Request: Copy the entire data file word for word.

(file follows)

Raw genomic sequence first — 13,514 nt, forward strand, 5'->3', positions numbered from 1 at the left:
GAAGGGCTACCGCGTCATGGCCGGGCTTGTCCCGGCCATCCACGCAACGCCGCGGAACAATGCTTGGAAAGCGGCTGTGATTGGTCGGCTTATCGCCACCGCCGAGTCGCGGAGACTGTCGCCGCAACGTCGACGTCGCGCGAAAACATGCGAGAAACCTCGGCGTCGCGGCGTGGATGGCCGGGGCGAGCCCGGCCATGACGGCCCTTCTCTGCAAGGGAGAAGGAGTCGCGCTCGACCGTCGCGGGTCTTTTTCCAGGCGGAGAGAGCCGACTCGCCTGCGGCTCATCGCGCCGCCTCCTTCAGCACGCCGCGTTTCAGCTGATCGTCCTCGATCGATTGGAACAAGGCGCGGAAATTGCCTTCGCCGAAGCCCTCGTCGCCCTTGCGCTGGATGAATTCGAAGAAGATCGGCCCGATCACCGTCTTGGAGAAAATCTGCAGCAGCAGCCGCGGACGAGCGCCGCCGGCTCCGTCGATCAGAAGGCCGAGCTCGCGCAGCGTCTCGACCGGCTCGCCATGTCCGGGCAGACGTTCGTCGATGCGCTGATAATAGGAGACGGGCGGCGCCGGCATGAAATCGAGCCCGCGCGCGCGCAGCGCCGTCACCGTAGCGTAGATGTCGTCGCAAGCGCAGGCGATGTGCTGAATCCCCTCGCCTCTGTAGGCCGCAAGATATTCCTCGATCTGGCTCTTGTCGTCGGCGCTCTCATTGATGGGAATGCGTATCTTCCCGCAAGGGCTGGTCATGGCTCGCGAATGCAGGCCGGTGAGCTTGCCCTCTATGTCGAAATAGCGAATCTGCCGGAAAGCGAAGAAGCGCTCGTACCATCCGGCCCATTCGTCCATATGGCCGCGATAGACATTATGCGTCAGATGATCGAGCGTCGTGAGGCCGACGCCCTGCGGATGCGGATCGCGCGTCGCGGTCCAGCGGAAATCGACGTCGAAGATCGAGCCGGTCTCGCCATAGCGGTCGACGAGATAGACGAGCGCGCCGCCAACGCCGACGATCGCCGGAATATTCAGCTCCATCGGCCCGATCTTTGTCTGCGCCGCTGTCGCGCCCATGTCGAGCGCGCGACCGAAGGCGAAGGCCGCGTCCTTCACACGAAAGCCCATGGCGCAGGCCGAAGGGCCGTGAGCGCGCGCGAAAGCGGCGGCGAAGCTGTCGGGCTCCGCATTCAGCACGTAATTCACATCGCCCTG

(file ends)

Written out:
Raw genomic sequence first — 13,514 nt, forward strand, 5'->3', positions numbered from 1 at the left:
GAAGGGCTACCGCGTCATGGCCGGGCTTGTCCCGGCCATCCACGCAACGCCGCGGAACAATGCTTGGAAAGCGGCTGTGATTGGTCGGCTTATCGCCACCGCCGAGTCGCGGAGACTGTCGCCGCAACGTCGACGTCGCGCGAAAACATGCGAGAAACCTCGGCGTCGCGGCGTGGATGGCCGGGGCGAGCCCGGCCATGACGGCCCTTCTCTGCAAGGGAGAAGGAGTCGCGCTCGACCGTCGCGGGTCTTTTTCCAGGCGGAGAGAGCCGACTCGCCTGCGGCTCATCGCGCCGCCTCCTTCAGCACGCCGCGTTTCAGCTGATCGTCCTCGATCGATTGGAACAAGGCGCGGAAATTGCCTTCGCCGAAGCCCTCGTCGCCCTTGCGCTGGATGAATTCGAAGAAGATCGGCCCGATCACCGTCTTGGAGAAAATCTGCAGCAGCAGCCGCGGACGAGCGCCGCCGGCTCCGTCGATCAGAAGGCCGAGCTCGCGCAGCGTCTCGACCGGCTCGCCATGTCCGGGCAGACGTTCGTCGATGCGCTGATAATAGGAGACGGGCGGCGCCGGCATGAAATCGAGCCCGCGCGCGCGCAGCGCCGTCACCGTAGCGTAGATGTCGTCGCAAGCGCAGGCGATGTGCTGAATCCCCTCGCCTCTGTAGGCCGCAAGATATTCCTCGATCTGGCTCTTGTCGTCGGCGCTCTCATTGATGGGAATGCGTATCTTCCCGCAAGGGCTGGTCATGGCTCGCGAATGCAGGCCGGTGAGCTTGCCCTCTATGTCGAAATAGCGAATCTGCCGGAAAGCGAAGAAGCGCTCGTACCATCCGGCCCATTCGTCCATATGGCCGCGATAGACATTATGCGTCAGATGATCGAGCGTCGTGAGGCCGACGCCCTGCGGATGCGGATCGCGCGTCGCGGTCCAGCGGAAATCGACGTCGAAGATCGAGCCGGTCTCGCCATAGCGGTCGACGAGATAGACGAGCGCGCCGCCAACGCCGACGATCGCCGGAATATTCAGCTCCATCGGCCCGATCTTTGTCTGCGCCGCTGTCGCGCCCATGTCGAGCGCGCGACCGAAGGCGAAGGCCGCGTCCTTCACACGAAAGCCCATGGCGCAGGCCGAAGGGCCGTGAGCGCGCGCGAAAGCGGCGGCGAAGCTGTCGGGCTCCGCATTCAGCACGTAATTCACATCGCCCTG